A website boasting rave reviews of the Fort Worth Opera was selling tickets to La Traviata at Bass Concert Hall in Austin as part of a national tour, and some music lovers were excited to attend.
The only issue was: The tour and the tickets it was selling were fake.
“Patrons were contacting us saying they did not receive the attachment because the third-party seller was not providing that, and that was the way we found out,” Chris Robinson, senior manager of design and digital content at the Fort Worth Opera, said. “When we started doing research, we discovered this was happening (on) many, many websites and it was kind of a surprise. It has happened before, but the scale of it and the markup was unbelievable.”
They discovered some third-party websites reselling opera tickets, some for a going rate of about $150 a ticket when their own box office had seats available for $22; other websites were selling opera tickets to events that didn’t exist at all.
But it’s hard to know the scale of the issue.
“If a patron overpays for a ticket, they get the ticket from the scalper and the ticket is legitimate, then they will attend the performance, and we will never know that that patron paid a large amount of money,” Robinson explained. “The only times that we ever find out is if there is some type of issue with the tickets.”
One of the websites used a URL that was very close to Bass Performance Hall’s legitimate web address. The difference was just “TX” tacked on the end, and that’s not the only detail that was designed in a way that could easily dupe people trying to multitask or scrolling quickly on their phone.
The website embedded a legitimate video from Fort Worth Opera’s Youtube channel. A photo celebrating the opera’s 75th anniversary season was pasted at the top of the page. “La Traviata,” the opera the site was advertising, coincided with the production that Fort Worth Opera was actually staging this season.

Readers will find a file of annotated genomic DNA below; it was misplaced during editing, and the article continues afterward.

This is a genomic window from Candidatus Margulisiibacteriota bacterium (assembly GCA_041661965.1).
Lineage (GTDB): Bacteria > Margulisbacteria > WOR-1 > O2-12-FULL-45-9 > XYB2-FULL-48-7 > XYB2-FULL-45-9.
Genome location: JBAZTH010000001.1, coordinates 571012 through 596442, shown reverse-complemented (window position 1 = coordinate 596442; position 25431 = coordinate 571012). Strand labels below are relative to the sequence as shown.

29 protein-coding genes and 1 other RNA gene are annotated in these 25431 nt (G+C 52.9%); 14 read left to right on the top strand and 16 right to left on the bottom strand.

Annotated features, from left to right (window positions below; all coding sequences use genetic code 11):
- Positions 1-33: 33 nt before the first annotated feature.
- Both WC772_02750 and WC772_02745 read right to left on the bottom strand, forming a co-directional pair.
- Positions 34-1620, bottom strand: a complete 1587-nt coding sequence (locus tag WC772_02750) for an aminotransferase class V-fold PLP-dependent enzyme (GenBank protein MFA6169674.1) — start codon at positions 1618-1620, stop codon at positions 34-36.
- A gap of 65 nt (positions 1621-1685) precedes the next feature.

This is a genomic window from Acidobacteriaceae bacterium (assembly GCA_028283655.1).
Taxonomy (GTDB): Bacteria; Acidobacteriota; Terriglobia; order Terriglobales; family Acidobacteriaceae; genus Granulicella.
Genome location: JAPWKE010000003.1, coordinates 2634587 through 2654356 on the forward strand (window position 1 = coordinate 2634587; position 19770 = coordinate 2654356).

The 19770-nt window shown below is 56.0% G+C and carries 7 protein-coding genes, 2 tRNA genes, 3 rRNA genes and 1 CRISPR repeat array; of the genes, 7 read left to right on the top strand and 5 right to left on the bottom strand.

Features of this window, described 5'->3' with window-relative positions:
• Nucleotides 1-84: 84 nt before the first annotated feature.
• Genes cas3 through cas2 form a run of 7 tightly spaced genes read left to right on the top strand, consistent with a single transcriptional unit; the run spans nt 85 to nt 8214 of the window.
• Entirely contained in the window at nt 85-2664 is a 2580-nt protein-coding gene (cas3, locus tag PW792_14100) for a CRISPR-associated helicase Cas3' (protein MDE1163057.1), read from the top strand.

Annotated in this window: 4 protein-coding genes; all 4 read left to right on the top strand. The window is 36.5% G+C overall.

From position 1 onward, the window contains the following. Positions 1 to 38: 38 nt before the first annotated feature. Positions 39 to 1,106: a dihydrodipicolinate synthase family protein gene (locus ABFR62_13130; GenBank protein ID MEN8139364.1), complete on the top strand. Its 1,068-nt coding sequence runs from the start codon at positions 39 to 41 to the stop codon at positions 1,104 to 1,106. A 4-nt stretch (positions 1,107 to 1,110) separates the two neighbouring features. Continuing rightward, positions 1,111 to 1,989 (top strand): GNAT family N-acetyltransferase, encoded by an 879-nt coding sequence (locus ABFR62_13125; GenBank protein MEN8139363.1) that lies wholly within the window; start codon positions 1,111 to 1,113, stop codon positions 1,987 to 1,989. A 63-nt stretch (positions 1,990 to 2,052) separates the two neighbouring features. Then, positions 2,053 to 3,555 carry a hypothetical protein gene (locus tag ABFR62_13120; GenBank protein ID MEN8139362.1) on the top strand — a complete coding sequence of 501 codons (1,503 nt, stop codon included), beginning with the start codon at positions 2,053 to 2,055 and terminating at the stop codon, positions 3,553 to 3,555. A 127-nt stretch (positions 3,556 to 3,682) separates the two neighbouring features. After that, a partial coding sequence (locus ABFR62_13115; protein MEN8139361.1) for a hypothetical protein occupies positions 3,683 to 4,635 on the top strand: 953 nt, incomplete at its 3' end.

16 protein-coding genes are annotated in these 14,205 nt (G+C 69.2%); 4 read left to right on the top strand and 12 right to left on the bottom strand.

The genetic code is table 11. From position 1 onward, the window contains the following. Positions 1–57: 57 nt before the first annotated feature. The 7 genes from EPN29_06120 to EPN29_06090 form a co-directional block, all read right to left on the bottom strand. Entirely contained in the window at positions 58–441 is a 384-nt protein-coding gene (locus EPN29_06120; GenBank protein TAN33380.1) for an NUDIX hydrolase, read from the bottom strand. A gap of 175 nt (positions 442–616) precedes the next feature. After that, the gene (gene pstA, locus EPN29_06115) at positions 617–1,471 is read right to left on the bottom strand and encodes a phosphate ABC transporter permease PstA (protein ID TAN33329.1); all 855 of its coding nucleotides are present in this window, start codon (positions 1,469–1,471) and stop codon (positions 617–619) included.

They also listed a seating chart, other upcoming events, nearby hotel accommodations and a legitimate phone number that rings through to Bass Concert Hall in Austin.
But other details were off. The rave reviews that allegedly came from The New York Times had grammatical errors and could not be found elsewhere online. The Twitter account associated with the site’s page has been suspended and a link to its Facebook page is listed as unavailable.
The site has a disclaimer page, which discloses it is independent from the venue. However, that same page goes on to state, “We were tired of paying for vastly overpriced tickets so we use this website to promote what we know to be the best secondary ticket marketplace on the internet.”
Scam ticketing websites do pop up occasionally, but they typically have a short shelf-life, Kirk Wakefield, a professor of retail marketing and executive director of the Center for Sports Strategy and Sales at Baylor, said.
“They use names very similar to the primary sellers and if buyers aren’t careful they may buy, thinking it’s from the primary seller,” he wrote over email. “However, I’ve not seen nearly as many as a few years ago. The way paid search works on Google, these kinds of sellers can’t last long because of the Google algorithms.”